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There is a trend in denominational churches that has created concern. Here in Connecticut, six churches have left the Episcopal Church organization in protest of gay marriage and other issues. The Episcopal Church may split and eventually disappear. The rate of people leaving church membership in general is greater than the rate of people joining in many churches. The TV 'megachurches' may give the impression of mass membership, but a national survey of church attendance and membership would be needed to really show the true picture. Another issue has developed over these 'megachurches' buying sports arenas and shopping malls. Is that what Christianity is all about? Where does Jesus teach us to invest in multi-million dollar real estate? I believe this will eventually lead to a crisis within denominational religion. Writers such as Rev. John Spong are calling for a 'second reformation' in order to debate these issues openly and among Christians and I totally support that action. It is time for Christians to discuss just what Christianity is and is not and do it openly, vocally, in the press, and in the churches. I hope that I live long enough to see it.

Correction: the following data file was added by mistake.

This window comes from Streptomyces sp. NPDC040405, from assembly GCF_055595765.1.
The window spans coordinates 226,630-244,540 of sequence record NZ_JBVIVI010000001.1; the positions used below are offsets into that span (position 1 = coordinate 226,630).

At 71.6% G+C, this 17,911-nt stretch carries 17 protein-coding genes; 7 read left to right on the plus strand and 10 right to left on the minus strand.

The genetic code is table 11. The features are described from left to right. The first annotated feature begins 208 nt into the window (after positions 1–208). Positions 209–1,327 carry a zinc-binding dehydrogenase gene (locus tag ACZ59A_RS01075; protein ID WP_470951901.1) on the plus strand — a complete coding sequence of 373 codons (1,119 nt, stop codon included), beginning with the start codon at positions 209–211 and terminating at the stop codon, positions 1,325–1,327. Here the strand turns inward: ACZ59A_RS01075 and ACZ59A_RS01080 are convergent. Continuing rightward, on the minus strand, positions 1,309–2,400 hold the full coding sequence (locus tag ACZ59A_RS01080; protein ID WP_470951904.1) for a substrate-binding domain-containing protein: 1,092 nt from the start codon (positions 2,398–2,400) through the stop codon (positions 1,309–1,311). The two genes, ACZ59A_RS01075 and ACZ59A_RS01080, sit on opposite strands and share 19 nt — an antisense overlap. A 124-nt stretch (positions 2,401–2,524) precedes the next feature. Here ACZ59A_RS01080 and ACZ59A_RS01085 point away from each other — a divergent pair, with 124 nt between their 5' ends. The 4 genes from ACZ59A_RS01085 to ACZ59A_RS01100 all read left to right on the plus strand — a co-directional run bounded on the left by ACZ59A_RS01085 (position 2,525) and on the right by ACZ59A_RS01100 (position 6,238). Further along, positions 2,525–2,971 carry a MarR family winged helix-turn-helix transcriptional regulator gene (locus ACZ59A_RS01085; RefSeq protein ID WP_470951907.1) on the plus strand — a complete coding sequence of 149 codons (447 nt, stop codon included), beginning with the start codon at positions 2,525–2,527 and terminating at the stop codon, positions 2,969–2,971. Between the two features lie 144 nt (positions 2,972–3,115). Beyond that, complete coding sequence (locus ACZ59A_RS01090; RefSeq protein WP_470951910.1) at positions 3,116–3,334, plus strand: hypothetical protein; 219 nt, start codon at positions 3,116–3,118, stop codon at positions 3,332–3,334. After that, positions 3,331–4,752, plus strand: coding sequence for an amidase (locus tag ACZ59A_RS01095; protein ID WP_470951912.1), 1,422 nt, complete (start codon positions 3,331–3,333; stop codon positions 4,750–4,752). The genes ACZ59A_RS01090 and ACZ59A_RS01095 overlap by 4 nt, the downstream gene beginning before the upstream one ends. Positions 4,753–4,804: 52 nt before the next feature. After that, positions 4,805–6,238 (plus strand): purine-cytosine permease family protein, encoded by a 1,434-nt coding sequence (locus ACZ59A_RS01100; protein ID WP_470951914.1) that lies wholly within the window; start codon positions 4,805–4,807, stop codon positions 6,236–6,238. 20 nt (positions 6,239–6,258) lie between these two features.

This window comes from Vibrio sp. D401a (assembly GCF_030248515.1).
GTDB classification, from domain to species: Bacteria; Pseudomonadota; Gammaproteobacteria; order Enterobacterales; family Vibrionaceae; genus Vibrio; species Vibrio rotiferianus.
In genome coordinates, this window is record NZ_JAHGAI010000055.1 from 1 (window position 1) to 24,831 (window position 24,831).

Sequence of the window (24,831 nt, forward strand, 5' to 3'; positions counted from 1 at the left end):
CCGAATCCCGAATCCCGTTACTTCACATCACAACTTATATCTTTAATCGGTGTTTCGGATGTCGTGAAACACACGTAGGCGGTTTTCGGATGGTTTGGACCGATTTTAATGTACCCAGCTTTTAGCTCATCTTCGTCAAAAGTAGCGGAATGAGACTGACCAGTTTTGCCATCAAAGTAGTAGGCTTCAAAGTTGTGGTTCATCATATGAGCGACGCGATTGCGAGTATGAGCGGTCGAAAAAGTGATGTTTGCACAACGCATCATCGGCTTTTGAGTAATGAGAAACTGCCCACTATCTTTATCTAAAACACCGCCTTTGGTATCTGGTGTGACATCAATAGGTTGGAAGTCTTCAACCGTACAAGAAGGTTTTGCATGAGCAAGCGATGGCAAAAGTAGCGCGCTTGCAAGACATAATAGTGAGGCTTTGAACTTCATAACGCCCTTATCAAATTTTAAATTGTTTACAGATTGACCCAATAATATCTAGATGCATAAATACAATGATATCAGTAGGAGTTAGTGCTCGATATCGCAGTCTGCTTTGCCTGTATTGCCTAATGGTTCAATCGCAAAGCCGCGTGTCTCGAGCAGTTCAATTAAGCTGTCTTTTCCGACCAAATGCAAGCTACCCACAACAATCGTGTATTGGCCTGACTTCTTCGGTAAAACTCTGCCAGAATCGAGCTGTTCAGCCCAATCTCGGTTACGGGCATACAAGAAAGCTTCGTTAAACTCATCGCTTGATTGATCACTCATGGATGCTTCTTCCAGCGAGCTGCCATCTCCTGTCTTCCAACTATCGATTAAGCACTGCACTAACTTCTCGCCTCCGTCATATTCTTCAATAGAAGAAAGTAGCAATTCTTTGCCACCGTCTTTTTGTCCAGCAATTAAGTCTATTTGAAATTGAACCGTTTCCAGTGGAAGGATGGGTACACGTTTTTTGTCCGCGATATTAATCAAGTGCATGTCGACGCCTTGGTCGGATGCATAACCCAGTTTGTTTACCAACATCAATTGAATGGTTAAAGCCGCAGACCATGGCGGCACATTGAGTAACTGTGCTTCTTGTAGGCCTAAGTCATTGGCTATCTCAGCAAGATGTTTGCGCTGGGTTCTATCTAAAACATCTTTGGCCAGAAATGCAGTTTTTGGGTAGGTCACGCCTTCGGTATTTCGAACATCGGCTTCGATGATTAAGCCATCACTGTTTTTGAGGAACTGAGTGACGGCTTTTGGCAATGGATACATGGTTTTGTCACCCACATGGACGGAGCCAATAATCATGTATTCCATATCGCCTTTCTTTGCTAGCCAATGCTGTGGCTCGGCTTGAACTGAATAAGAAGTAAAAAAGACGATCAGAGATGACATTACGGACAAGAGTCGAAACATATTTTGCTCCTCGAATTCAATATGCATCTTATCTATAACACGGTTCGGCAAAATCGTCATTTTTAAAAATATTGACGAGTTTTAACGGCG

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There is a trend in denominational churches that has created concern. Here in Connecticut, six churches have left the Episcopal Church organization in protest of gay marriage and other issues. The Episcopal Church may split and eventually disappear.

 

I certainly hope not! :(

 

The rate of people leaving church membership in general is greater than the rate of people joining in many churches. The TV 'megachurches' may give the impression of mass membership, but a national survey of church attendance and membership would be needed to really show the true picture.

 

The last I heard, mainline Protestant churches are all losing membership, and perhaps Catholics too (although I think the actual number of Catholics is increasing due to the influx of people from Latin America); only Evangelical/Pentecostal churches are growing as far as I know. (In the US I mean.) I'm not sure about the Mormons. But anyway, I think the megachurches paint a correct picture in terms of Evangelical Christianity, but in terms of Christianity as a whole yes I think they're deceitful, because as a whole the religion is losing membership in this country, as far as I know.

 

Another issue has developed over these 'megachurches' buying sports arenas and shopping malls. Is that what Christianity is all about? Where does Jesus teach us to invest in multi-million dollar real estate?

 

That...really bothers me, to put it lightly. I remember a friend of mine who attends a megachurch of sorts telling me that they had just renovated and added an arcade. I was...slightly horrified to say the least.

 

Not to mention the, what, $27 million spent on building the Creationist Museum in Kentucky. Whenever I saw that amount of money all I could think was "isn't there something else those Christians could be spending all that money on??" Like helping the poor maybe?